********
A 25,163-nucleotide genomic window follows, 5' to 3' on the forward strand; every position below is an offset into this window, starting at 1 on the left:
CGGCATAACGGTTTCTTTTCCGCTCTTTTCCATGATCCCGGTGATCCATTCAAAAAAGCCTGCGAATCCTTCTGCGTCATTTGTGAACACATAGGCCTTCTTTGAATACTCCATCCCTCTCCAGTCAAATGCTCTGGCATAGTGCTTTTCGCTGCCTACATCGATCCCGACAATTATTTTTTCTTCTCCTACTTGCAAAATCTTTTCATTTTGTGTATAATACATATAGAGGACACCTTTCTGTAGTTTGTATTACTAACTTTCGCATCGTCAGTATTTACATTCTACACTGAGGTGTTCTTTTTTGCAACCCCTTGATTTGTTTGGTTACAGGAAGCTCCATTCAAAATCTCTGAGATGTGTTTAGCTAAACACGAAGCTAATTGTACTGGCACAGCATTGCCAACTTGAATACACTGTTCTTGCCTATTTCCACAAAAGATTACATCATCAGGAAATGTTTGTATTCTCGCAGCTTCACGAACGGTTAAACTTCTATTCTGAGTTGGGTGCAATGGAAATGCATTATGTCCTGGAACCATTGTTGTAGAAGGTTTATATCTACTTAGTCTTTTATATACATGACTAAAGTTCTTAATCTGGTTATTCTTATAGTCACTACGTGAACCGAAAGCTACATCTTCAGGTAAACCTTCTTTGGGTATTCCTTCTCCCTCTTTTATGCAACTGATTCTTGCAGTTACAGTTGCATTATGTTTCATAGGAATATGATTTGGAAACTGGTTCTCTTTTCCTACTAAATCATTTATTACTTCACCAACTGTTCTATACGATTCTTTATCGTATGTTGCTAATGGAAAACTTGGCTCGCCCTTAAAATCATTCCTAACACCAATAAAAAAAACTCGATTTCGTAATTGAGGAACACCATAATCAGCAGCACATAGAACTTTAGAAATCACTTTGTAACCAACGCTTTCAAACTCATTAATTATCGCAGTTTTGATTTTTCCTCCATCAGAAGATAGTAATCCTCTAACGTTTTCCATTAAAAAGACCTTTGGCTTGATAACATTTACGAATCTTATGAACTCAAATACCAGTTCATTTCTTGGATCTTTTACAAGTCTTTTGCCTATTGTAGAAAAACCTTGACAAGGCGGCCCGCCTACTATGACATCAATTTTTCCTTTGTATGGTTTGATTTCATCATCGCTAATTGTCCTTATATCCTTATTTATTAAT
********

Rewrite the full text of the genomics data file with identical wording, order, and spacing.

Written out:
A 25,163-nucleotide genomic window follows, 5' to 3' on the forward strand; every position below is an offset into this window, starting at 1 on the left:
CGGCATAACGGTTTCTTTTCCGCTCTTTTCCATGATCCCGGTGATCCATTCAAAAAAGCCTGCGAATCCTTCTGCGTCATTTGTGAACACATAGGCCTTCTTTGAATACTCCATCCCTCTCCAGTCAAATGCTCTGGCATAGTGCTTTTCGCTGCCTACATCGATCCCGACAATTATTTTTTCTTCTCCTACTTGCAAAATCTTTTCATTTTGTGTATAATACATATAGAGGACACCTTTCTGTAGTTTGTATTACTAACTTTCGCATCGTCAGTATTTACATTCTACACTGAGGTGTTCTTTTTTGCAACCCCTTGATTTGTTTGGTTACAGGAAGCTCCATTCAAAATCTCTGAGATGTGTTTAGCTAAACACGAAGCTAATTGTACTGGCACAGCATTGCCAACTTGAATACACTGTTCTTGCCTATTTCCACAAAAGATTACATCATCAGGAAATGTTTGTATTCTCGCAGCTTCACGAACGGTTAAACTTCTATTCTGAGTTGGGTGCAATGGAAATGCATTATGTCCTGGAACCATTGTTGTAGAAGGTTTATATCTACTTAGTCTTTTATATACATGACTAAAGTTCTTAATCTGGTTATTCTTATAGTCACTACGTGAACCGAAAGCTACATCTTCAGGTAAACCTTCTTTGGGTATTCCTTCTCCCTCTTTTATGCAACTGATTCTTGCAGTTACAGTTGCATTATGTTTCATAGGAATATGATTTGGAAACTGGTTCTCTTTTCCTACTAAATCATTTATTACTTCACCAACTGTTCTATACGATTCTTTATCGTATGTTGCTAATGGAAAACTTGGCTCGCCCTTAAAATCATTCCTAACACCAATAAAAAAAACTCGATTTCGTAATTGAGGAACACCATAATCAGCAGCACATAGAACTTTAGAAATCACTTTGTAACCAACGCTTTCAAACTCATTAATTATCGCAGTTTTGATTTTTCCTCCATCAGAAGATAGTAATCCTCTAACGTTTTCCATTAAAAAGACCTTTGGCTTGATAACATTTACGAATCTTATGAACTCAAATACCAGTTCATTTCTTGGATCTTTTACAAGTCTTTTGCCTATTGTAGAAAAACCTTGACAAGGCGGCCCGCCTACTATGACATCAATTTTTCCTTTGTATGGTTTGATTTCATCATCGCTAATTGTCCTTATATCCTTATTTATTAAT